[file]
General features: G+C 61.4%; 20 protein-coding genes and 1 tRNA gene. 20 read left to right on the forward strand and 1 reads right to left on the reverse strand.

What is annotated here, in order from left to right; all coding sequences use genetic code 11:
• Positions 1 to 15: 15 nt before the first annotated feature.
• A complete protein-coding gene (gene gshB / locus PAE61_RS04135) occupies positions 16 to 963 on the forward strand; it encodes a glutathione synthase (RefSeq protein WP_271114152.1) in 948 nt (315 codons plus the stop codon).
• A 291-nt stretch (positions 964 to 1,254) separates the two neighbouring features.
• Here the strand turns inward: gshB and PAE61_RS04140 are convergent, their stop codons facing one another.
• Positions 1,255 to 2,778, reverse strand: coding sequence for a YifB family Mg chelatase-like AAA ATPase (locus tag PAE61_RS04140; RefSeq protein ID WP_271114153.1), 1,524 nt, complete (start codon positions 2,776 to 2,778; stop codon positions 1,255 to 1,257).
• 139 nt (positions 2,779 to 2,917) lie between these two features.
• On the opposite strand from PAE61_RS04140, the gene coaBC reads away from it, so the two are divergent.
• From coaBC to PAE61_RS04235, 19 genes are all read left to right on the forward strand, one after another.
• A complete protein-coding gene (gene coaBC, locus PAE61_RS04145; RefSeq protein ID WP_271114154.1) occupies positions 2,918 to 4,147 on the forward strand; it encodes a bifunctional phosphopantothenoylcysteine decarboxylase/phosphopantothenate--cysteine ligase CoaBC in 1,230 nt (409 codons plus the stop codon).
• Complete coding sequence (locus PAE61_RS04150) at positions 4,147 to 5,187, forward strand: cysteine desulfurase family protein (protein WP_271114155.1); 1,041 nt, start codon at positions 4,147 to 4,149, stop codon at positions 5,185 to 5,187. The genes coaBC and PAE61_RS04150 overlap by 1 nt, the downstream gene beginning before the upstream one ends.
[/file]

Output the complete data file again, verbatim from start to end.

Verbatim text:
General features: G+C 61.4%; 20 protein-coding genes and 1 tRNA gene. 20 read left to right on the forward strand and 1 reads right to left on the reverse strand.

What is annotated here, in order from left to right; all coding sequences use genetic code 11:
• Positions 1 to 15: 15 nt before the first annotated feature.
• A complete protein-coding gene (gene gshB / locus PAE61_RS04135) occupies positions 16 to 963 on the forward strand; it encodes a glutathione synthase (RefSeq protein WP_271114152.1) in 948 nt (315 codons plus the stop codon).
• A 291-nt stretch (positions 964 to 1,254) separates the two neighbouring features.
• Here the strand turns inward: gshB and PAE61_RS04140 are convergent, their stop codons facing one another.
• Positions 1,255 to 2,778, reverse strand: coding sequence for a YifB family Mg chelatase-like AAA ATPase (locus tag PAE61_RS04140; RefSeq protein ID WP_271114153.1), 1,524 nt, complete (start codon positions 2,776 to 2,778; stop codon positions 1,255 to 1,257).
• 139 nt (positions 2,779 to 2,917) lie between these two features.
• On the opposite strand from PAE61_RS04140, the gene coaBC reads away from it, so the two are divergent.
• From coaBC to PAE61_RS04235, 19 genes are all read left to right on the forward strand, one after another.
• A complete protein-coding gene (gene coaBC, locus PAE61_RS04145; RefSeq protein ID WP_271114154.1) occupies positions 2,918 to 4,147 on the forward strand; it encodes a bifunctional phosphopantothenoylcysteine decarboxylase/phosphopantothenate--cysteine ligase CoaBC in 1,230 nt (409 codons plus the stop codon).
• Complete coding sequence (locus PAE61_RS04150) at positions 4,147 to 5,187, forward strand: cysteine desulfurase family protein (protein WP_271114155.1); 1,041 nt, start codon at positions 4,147 to 4,149, stop codon at positions 5,185 to 5,187. The genes coaBC and PAE61_RS04150 overlap by 1 nt, the downstream gene beginning before the upstream one ends.